We were staying at a new hotel - Villa de L'O - and it was a real find. A riad hotel set into the old walls with terrific views across the bay towards the village of Diabet, made famous by the visit by Jimi Hendrix way back. Our room was the terrace room at the top and we could see the beach and beyond even from our bed. Breakfast was on the terrace once we had scared off the seagulls. I must mention this breakfast because it was the best I've ever had: fresh orange juice, omelette, croissant, fresh bread, butter and jam or honey, yogurt, fruit salad and plenty of coffee. A great way to start the day.

 
 
  
John on the terrace


 


Me on the terrace




 

Seagull on the terrace

But the important thing was to get those wonderful press passes, which we had been given in the past, so that both John and I could film/record/photograph for our internet postings from the very best position right next to the stage.

We tried as hard as we could, even waited for an age to see the person in charge at Le Medina Hotel and explained our dilemma to everyone with possible influence but it just wasn't meant to be. The official line was that because it was the 20th anniversary of The Festival too many professional photographers had applied for passes and even some of those were denied.

However, the reality was that, apart from the first set on the Friday night when the press pit was absolutely heaving, many in the press pits were young women taking a few photographs on mobile phones and then spending their time dancing. I even saw people without press passes barging their way past the security guard into the press pit. To say we felt frustrated is an understatement.

We were, however, greatly helped by Loy Ehrlich of Band of Gnawa, who gave us two special VIP badges so we could go into the VIP areas of all the venues and therefore could get reasonably close to the stage. And it is thanks to him that we were able to record etc as much as we did. So, a very, very big thank you Loy.

Before The Festival started, John was invited by Ray Lema to his practice with Maalem Abdeslam Alikane and I tagged along. I took these two photos which aren't as good as I would have liked but I'm putting them on anyway. (None of my photos are of the standard I've achieved in the past but my little Lumix camera does not, I discovered, take good photos from a distance. Next year I shall come armed with a much better camera.)


 

Ray Lema is on the left






Ray Lema's saxaphonist and drummer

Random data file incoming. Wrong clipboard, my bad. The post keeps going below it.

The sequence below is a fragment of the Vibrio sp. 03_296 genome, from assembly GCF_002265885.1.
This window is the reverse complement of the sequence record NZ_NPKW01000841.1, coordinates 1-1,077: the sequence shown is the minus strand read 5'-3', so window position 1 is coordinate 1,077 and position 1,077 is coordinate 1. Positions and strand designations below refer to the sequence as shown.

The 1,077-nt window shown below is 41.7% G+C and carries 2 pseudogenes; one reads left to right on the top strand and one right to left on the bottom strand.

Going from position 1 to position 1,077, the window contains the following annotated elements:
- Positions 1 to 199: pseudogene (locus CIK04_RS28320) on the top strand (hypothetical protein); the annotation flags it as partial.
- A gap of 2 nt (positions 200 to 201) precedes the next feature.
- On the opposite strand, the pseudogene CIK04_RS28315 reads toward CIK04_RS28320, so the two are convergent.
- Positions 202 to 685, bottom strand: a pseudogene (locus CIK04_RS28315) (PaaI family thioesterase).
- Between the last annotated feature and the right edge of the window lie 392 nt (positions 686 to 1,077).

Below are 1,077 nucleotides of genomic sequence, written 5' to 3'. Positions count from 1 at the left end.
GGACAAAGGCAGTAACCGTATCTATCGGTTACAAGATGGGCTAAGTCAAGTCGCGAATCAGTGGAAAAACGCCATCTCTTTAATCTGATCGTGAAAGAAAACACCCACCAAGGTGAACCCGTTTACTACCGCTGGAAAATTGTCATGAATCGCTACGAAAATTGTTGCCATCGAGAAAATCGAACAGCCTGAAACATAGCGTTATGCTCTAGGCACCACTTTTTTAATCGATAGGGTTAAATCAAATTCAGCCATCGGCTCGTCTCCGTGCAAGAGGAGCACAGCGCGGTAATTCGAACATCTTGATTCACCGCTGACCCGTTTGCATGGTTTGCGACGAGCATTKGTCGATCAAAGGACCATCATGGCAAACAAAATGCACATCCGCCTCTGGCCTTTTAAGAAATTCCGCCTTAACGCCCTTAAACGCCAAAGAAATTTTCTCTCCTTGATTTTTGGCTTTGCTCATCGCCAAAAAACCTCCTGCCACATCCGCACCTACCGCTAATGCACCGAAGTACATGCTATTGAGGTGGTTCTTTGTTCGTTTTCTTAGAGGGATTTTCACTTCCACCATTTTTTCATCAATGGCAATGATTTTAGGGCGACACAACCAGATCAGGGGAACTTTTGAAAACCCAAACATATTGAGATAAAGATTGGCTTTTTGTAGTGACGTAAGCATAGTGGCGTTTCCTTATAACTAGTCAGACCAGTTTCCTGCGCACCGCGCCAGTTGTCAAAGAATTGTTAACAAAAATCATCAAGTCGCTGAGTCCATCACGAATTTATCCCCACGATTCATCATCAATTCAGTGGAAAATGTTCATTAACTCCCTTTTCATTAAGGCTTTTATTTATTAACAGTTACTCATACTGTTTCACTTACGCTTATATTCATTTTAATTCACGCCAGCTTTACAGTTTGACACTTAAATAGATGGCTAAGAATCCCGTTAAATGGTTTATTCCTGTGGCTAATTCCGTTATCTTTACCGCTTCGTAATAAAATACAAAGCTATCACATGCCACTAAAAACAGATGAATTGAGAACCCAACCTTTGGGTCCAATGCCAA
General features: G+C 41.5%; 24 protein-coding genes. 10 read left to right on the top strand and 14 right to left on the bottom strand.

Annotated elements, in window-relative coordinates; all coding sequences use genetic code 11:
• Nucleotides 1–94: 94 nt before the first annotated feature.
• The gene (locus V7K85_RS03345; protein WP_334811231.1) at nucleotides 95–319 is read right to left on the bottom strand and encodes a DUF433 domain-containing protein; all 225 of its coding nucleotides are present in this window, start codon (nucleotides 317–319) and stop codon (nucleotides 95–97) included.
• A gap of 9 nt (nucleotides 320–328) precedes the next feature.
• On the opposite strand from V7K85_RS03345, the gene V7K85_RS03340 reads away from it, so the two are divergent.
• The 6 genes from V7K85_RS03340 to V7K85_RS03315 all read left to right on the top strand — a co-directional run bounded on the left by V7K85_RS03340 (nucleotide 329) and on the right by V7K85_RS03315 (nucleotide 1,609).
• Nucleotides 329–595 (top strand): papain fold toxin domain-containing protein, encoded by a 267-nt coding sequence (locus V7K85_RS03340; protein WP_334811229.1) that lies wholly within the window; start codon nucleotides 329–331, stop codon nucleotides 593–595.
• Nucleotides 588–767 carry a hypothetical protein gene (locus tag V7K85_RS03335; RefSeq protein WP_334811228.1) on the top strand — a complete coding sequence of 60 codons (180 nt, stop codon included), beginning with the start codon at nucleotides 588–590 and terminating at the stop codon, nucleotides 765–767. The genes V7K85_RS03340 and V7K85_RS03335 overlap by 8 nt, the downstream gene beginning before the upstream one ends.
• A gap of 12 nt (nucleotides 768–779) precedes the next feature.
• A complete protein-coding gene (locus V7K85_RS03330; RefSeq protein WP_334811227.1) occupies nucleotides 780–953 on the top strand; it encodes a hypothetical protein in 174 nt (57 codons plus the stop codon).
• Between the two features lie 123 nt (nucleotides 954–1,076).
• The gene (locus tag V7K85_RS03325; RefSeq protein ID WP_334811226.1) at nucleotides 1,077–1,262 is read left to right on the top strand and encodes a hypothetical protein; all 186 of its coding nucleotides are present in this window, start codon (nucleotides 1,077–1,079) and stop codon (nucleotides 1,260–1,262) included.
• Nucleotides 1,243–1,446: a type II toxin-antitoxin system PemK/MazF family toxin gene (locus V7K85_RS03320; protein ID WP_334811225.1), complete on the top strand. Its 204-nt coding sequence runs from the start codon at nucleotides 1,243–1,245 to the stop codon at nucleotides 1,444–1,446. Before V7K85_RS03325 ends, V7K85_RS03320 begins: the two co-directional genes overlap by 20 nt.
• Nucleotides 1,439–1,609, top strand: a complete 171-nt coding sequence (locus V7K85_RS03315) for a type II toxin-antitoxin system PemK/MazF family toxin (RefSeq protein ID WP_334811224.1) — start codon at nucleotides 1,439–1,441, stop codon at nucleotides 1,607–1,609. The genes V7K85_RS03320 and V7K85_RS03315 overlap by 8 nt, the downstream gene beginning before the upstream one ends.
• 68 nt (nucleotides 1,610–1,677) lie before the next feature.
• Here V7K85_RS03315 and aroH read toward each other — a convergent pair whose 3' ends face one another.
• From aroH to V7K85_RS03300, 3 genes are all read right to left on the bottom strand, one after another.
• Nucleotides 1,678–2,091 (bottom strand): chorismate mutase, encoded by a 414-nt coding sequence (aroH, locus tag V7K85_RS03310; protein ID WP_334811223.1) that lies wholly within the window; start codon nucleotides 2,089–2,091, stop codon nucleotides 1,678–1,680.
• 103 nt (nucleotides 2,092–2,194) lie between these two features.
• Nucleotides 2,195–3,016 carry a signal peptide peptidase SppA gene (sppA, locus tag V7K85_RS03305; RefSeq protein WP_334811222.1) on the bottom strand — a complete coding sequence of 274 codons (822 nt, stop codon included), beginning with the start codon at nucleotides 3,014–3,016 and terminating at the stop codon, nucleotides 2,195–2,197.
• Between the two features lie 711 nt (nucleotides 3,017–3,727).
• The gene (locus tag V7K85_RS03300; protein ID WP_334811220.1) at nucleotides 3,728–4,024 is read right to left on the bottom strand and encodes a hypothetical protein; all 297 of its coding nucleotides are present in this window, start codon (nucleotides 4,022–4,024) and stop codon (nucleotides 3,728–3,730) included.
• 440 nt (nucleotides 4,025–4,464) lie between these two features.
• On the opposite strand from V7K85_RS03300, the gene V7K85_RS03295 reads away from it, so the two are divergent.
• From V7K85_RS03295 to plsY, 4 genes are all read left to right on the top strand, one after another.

What was fascinating about this rehearsal was that they would play a piece of music and it would sound absolutely fantastic but at the end Ray Lema would suggest improvements and then they'd play it again and this happened repeatedly. It was incredibly hot and yet there they were, honing their skills: quite a dedication to achieve perfection.

And now to another form of perfection: The Morrocan Fantasia.

This is a age-old tradition which is still very popular, particularly for special occasions. It involves about thirty or forty horsemen, dressed in beautiful traditional costumes, who execute their skills by riding hell-for-leather in a straight line for about two hundred yards, stopping dead and firing their muskets at the same time so that it seems to be just one very loud shot.

This Fantasia takes place before The Festival and it's a delight to watch, even scary if you stand too close to one of the horses, as I did. The day before The Festival started, they performed this tradition on the beach. At first, all I saw from our terrace was two lines of people standing some distance apart from the promenade to the shore-line, and then I saw the riders practising so I got my camera and off I went to get a closer look.

Up close, it really is impressive and I'm pleased to say that at least these photos are sharp and focused.












On the next afternoon, the day that The Festival starts, there is a procession through town of many of the Gnaoua groups and you can hear the music getting closer and closer and that's also very exciting. And just below our terrace, near to one of the gates leading into the old city, the horses lined up on either side of the road for hours waiting for I know not what.

I had hoped that the procession would come through the gate and proceed between the line of horses but it just didn't happen. They stopped short of the gate and eventually dispersed. Had I not been in my dressing gown having had a bath, I would have gone down to investigate but a girl can only do so much. So, the horses and their riders also eventually dispersed but to stand without moving for several hours was very impressive and I hope you enjoy looking at these photos as much as I do.









View from our terrace

(By the way, there is at least one British Women's Fantasia team - some of the members were interviewed on BBC Radio 4 Woman's Hour).

It was interesting to watch the setting up of instruments on the stage at the main venue Moulay Hassan Square, all adding to the growing excitement of the music to come, particularly the familiar sound of the ditty-ditty-ditty-ditty noise of the Gnaoau  krakebs heralding the start of The Festival.



This shows the team getting ready for the Bill Laurance and Khalid Sansi set in Moulay Hassan Square. John and I arrived just at the end and we're really sorry that we'd missed most of it because it sounded terrific.

We missed quite a few sets that we would have liked to have seen and saw some that didn't impress at all so I shall be focusing on the three that were outstanding, starting, in my next blog (PART TWO) with the brilliant Band of Gnawa.